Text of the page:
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Bogotá, Colombia: One of the world’s highest cities starts rationing water as reservoirs fall to critical levels

Bogota – Colombia

A new meme was widely shared this week on social media accounts in Colombia’s capital Bogotá, as the city grapples with a water crisis.

This is an image of C. Montgomery Burns, the supervillain from the animated series “The Simpsons,” showing up at the door with a bouquet of red roses and a heart-shaped box of chocolates. Smiling, he said: “I saw that your water rationing trick is different from mine.”

The meme reflects a dark sense of humor among some Bogotanos following city officials’ announcement Monday that residents would have to ration water as an El Niño-fueled drought pushes reservoirs to record levels.

Rationing came into effect Thursday morning. Bogota and dozens of surrounding towns have been divided into nine different zones, with running water cut off for 24 hours in each zone, on a rotation that will reset every 10 days. The measures will affect around 9 million people.

– Source: CNN
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Millions of people are affected by the water crisis in this country

There are contingency plans to ensure continued supplies to schools and hospitals, authorities said.

But, as the “Simpsons” meme suggests, some residents are wondering if they might need to start getting together with friends across town to get access to clean water.

The measures are part of emergency plans put in place by the Colombian government and the city’s mayor after reservoirs reached “historically low” levels.

The Chuza and San Rafael reservoirs, part of the Chingaza system that supplies 70% of the city’s drinking water, are in particularly critical positions, according to local authorities.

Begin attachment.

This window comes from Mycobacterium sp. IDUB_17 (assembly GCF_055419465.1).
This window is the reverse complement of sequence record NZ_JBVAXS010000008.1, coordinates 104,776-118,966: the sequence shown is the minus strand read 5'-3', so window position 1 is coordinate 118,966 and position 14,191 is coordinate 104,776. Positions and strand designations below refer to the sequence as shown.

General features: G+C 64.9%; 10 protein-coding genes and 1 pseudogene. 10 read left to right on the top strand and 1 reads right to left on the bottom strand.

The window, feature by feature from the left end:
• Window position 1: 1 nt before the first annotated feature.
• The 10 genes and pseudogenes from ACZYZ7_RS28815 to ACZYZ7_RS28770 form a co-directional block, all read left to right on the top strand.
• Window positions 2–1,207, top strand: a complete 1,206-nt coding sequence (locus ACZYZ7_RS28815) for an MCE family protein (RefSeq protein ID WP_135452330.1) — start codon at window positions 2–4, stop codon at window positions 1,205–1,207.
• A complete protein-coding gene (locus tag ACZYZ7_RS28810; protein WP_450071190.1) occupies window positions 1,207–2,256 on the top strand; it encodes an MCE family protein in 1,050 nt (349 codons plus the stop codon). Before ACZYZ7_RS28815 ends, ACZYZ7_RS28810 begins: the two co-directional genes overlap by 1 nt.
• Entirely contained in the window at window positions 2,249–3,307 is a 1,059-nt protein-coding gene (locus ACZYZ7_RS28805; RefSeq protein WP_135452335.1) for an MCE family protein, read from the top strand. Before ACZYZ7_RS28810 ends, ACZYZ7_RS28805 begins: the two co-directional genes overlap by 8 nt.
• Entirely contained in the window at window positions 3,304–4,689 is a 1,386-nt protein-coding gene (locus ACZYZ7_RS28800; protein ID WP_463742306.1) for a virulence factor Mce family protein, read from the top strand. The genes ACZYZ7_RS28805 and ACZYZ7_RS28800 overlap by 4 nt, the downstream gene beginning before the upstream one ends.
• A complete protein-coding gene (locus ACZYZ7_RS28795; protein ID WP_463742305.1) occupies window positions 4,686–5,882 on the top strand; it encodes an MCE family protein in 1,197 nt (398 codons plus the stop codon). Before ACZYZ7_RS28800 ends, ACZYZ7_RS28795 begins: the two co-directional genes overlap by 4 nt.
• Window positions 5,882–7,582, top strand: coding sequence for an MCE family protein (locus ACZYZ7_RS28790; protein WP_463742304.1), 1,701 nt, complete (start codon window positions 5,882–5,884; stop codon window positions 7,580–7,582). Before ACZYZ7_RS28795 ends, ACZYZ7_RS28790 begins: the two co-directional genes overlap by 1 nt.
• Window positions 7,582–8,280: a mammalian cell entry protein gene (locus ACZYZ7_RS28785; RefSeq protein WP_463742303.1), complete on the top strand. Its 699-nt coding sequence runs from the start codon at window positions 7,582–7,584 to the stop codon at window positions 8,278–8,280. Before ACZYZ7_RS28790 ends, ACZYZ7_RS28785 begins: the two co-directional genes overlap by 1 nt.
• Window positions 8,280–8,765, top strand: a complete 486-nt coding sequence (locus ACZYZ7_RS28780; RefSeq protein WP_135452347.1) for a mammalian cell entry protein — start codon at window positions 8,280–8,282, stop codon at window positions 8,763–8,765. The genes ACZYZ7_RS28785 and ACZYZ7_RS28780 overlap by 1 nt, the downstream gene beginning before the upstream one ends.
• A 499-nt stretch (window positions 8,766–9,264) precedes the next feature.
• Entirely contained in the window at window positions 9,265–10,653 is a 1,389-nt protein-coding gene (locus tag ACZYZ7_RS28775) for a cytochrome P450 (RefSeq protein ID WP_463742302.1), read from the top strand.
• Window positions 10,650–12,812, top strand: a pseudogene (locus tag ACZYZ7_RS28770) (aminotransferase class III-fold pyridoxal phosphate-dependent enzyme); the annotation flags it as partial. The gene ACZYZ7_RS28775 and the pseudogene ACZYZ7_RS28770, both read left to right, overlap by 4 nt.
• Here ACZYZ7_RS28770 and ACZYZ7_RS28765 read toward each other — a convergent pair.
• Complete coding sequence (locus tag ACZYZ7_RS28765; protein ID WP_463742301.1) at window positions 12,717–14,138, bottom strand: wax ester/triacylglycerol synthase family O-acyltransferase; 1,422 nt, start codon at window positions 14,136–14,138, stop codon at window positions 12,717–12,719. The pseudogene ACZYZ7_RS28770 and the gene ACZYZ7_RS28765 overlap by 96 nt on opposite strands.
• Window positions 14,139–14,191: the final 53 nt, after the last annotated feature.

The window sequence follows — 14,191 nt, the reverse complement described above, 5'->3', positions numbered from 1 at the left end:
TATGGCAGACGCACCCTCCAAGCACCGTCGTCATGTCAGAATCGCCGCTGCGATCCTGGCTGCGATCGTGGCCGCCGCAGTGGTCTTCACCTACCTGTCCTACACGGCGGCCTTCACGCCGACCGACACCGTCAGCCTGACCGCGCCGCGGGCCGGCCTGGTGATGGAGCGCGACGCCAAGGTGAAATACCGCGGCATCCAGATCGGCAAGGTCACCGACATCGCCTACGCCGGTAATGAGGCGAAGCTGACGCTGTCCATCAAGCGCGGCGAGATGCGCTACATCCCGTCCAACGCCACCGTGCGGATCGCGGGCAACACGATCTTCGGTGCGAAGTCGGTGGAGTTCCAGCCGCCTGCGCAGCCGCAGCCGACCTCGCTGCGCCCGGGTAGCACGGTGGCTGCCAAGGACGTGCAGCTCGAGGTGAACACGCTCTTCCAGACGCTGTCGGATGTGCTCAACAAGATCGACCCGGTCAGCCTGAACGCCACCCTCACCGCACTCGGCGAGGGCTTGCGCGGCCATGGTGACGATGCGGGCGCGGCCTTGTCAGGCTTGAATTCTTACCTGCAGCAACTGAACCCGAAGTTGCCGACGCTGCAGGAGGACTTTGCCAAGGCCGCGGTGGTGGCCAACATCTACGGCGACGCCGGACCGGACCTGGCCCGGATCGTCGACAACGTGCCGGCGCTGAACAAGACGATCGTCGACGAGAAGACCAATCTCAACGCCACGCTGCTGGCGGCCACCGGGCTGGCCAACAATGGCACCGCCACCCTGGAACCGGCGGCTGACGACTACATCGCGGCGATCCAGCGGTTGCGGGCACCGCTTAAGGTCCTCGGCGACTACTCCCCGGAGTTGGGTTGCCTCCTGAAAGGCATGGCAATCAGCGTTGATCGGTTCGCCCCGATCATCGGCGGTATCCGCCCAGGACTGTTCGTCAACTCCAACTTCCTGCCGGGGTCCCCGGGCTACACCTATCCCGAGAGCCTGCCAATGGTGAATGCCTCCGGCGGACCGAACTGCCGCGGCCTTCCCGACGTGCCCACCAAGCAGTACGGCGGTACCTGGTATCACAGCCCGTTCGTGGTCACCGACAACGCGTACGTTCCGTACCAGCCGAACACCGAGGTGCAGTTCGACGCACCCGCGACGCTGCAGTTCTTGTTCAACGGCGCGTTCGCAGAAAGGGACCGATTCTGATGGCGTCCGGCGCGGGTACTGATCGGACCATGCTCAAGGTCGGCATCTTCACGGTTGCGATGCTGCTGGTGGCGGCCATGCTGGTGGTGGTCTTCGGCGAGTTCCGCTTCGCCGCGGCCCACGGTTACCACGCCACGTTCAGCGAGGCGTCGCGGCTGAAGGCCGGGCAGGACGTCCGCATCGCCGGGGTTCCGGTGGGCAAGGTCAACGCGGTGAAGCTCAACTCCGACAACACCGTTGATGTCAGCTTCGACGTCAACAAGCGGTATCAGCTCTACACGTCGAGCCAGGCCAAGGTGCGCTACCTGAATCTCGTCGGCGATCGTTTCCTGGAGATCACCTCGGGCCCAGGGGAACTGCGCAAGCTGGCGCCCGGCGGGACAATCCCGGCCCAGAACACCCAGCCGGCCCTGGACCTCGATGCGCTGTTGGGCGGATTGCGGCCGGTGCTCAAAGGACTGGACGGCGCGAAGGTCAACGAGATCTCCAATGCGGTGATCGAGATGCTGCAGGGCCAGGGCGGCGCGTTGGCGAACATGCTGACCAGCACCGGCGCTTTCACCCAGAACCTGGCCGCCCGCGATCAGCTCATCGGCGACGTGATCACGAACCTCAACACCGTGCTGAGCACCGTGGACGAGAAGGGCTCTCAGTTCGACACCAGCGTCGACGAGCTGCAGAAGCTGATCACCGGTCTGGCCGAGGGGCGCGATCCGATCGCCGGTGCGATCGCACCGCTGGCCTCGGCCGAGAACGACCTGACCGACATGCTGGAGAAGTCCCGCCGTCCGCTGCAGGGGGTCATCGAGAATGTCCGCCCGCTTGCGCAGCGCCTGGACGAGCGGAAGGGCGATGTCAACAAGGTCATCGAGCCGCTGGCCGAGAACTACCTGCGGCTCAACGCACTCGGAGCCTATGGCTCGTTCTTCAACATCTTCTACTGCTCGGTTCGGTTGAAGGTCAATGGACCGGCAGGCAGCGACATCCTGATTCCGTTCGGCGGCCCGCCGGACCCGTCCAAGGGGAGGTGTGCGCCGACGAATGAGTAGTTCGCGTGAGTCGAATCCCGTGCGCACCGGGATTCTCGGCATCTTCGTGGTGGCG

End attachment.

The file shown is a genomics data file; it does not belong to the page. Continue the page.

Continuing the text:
“Let’s not waste a drop of water in Bogotá right now,” Mayor Carlos Fernando Galán said at a press conference on Monday, adding: “this will help us lift or reduce these restrictions more quickly.”

Galán called for “a change in behavior that is sustainable over time and ensures that water is enough for everyone,” adding that some reservoirs have less than 20% capacity compared to historical averages for this time of year. .

The San Rafael reservoir on the outskirts of Bogotá, which is a source of drinking water for the city, is at very low levels due to the El Niño weather phenomenon, April 5, 2024.

It is not uncommon for Latin American cities to face water crises. Bogota joins Mexico City to the northwest, which may also be on the verge of running out of water, as the combination of climate change, El Niño, geography and rapid urban development puts immense pressure on its water resources .

But this is the first time in recent history that Bogota has been forced to implement water rationing measures.

Perched on a mountain plateau, Bogota is one of the highest capitals in the world, at over 2,600 meters (8,500 feet) above sea level. To the east are the peaks of the Andes, to the west is a lush valley through which winds the Magdalena, Colombia’s largest river and a vital water source.